The Great Return

982 Words4 Pages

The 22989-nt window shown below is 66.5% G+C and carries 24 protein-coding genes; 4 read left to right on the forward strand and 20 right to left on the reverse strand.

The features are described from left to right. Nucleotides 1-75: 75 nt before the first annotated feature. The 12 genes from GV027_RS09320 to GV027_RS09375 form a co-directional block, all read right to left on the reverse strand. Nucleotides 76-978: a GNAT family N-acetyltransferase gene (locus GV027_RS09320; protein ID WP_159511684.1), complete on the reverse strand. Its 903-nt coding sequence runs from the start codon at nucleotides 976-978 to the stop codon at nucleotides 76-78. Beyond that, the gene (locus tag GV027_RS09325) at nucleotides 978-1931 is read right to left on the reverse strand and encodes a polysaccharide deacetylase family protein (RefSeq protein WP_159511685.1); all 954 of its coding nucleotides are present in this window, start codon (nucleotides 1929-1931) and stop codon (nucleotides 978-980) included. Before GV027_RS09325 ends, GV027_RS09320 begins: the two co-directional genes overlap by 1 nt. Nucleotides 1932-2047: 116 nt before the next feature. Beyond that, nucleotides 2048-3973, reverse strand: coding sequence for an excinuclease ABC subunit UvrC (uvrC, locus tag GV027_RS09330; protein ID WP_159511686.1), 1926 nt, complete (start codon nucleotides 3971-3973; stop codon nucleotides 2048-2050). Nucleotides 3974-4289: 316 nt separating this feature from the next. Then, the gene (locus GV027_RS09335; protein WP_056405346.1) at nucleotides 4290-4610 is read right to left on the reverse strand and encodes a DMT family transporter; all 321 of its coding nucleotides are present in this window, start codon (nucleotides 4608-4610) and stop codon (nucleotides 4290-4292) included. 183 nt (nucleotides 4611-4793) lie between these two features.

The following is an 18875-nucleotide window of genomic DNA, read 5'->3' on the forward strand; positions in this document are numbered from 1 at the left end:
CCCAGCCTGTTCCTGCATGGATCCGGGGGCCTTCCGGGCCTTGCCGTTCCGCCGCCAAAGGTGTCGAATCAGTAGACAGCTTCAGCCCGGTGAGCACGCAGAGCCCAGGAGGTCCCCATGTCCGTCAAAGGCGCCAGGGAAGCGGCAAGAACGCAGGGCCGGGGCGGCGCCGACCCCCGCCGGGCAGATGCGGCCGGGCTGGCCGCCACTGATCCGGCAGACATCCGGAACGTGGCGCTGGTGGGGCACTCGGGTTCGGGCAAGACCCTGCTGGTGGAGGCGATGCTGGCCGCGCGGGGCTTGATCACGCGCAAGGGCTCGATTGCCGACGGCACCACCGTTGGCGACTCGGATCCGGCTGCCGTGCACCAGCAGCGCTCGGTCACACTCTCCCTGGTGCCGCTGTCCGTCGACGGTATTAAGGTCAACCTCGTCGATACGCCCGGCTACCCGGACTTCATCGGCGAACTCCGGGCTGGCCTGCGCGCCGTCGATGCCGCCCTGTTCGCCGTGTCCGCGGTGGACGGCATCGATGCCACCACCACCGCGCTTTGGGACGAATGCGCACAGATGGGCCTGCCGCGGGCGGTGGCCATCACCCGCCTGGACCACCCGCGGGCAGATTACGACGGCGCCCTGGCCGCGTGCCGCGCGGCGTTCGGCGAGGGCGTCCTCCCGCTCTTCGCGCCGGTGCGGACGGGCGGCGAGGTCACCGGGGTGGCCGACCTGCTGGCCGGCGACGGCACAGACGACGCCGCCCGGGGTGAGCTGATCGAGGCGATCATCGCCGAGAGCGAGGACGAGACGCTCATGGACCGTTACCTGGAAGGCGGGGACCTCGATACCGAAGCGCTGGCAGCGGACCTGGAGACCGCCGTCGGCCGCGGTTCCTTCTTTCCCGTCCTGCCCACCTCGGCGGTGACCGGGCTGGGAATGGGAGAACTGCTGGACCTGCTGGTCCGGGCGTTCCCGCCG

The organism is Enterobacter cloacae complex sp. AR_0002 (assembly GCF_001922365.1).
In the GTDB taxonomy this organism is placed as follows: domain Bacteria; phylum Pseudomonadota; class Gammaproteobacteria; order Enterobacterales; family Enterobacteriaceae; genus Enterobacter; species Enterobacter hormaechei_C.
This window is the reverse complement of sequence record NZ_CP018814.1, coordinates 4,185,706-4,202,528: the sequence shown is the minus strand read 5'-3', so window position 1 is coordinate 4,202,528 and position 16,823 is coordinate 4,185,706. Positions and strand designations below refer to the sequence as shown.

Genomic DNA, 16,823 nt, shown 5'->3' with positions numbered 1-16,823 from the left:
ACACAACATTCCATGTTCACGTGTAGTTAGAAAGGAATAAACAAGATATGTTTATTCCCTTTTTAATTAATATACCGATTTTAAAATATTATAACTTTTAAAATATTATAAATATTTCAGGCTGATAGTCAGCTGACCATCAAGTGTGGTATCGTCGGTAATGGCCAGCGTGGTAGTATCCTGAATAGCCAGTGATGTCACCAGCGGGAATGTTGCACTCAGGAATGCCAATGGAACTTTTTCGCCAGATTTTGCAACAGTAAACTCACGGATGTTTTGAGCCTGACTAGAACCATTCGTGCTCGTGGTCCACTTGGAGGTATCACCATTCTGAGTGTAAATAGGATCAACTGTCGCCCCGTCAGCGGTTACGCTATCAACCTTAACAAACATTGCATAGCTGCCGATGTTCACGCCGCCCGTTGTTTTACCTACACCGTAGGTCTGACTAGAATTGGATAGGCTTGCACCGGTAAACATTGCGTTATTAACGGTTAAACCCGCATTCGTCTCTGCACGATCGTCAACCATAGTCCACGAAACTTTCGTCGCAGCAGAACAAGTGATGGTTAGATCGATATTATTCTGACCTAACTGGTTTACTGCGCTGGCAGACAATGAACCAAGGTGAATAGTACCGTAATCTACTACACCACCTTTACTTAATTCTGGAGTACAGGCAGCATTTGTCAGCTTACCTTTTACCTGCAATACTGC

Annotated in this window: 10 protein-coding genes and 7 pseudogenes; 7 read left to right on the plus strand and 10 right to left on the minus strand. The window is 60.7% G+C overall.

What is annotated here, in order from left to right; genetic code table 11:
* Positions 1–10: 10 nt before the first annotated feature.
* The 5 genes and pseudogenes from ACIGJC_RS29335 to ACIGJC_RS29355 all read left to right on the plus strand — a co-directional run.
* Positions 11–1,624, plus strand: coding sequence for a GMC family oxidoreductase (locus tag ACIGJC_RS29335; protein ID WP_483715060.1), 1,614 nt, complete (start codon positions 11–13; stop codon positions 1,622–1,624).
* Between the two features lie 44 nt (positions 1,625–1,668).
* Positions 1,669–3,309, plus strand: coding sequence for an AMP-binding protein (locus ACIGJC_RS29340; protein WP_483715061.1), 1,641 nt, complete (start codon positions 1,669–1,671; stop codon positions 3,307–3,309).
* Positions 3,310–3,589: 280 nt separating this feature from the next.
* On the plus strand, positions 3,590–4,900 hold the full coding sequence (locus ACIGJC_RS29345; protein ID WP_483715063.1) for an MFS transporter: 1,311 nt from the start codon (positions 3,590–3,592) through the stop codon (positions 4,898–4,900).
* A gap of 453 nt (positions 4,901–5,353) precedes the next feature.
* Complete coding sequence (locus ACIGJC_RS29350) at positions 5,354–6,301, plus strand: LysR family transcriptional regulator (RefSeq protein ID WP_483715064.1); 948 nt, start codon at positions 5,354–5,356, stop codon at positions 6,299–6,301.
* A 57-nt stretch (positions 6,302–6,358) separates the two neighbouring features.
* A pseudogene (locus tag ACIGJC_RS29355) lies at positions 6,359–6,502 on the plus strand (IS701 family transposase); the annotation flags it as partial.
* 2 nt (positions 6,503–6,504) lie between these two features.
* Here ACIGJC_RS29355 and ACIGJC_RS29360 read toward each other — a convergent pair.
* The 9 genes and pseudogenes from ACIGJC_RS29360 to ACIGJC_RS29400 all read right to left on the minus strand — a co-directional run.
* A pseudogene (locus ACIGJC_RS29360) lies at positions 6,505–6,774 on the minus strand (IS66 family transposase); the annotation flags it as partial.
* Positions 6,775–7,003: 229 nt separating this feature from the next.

George Henry Harrison returned home to the greatest gift he could ever receive, his child. Mr. Harrison left his wife, Shirley to fight in World War II. Before leaving for the war, George and his wife discovered that Shirley was three months pregnant. After leaving for the war, Shirley suffered financial worries and was forced to begin working in a factory. With British military demands higher than ever before, most of the wives of military men worked in factories to provide food, supplies and munitions for the war effort. While Mrs. Harrison worked in the factory, the baby, born on December 25, 1944, stayed with Shirley’s parents. Without being in constant contact with some parental unit, the baby suffered attachment issues, leading to tension when his father returned from war. Facing the terrors of living during WWII, Shirley attempted to provide the best life possible for her son, Thomas. Without the financial support of a loving husband, she worked fifty-hour weeks making minimum wage, while her son stayed with family friends. Thomas cried much as a child due to the constant bombing of London by the Germans. Lying in his mother’s arms became the only way to comfort the child. Eventually, the Germans began to bomb London more and more causing Shirley to stay in the factory, because it was not safe for her to return home. Thomas became very attached to his mother and as the deafening bombings continued, he desired and required his mother’s comfort, which he could not receive. Finally, Thomas suffered from an eating disorder due to the lack of baby food during the war, causing him to suffer malnutrition. This sense of malnutrition continued with Thomas throughout his life and was the cause of Thomas’ large clothing. The baby w... ... middle of paper ... ...cked away in his room reading a book or outside fishing by himself. After years of this attitude, George finally asked his son, “Why do you only read or fish?” To which Thomas replied, “Reading calms me and makes me feel in control of when the story begins or ends and fishing has a deeper meaning for me. When I catch a fish and it flops around still attached to my rod, I feel a connection unlike a feel with humans. I get to choose when this connection ends by cutting the fish off the rod.” George, perplexed by his son’s answer, simply stated, “I think I understand.” George and his son never experienced the connection they both desired, but after learning about the meaning behind fishing for his son, George began to fish with him. They sat on the dock with their rods, neither speaking much, but both feeling the sense of accomplishment by trying something together.
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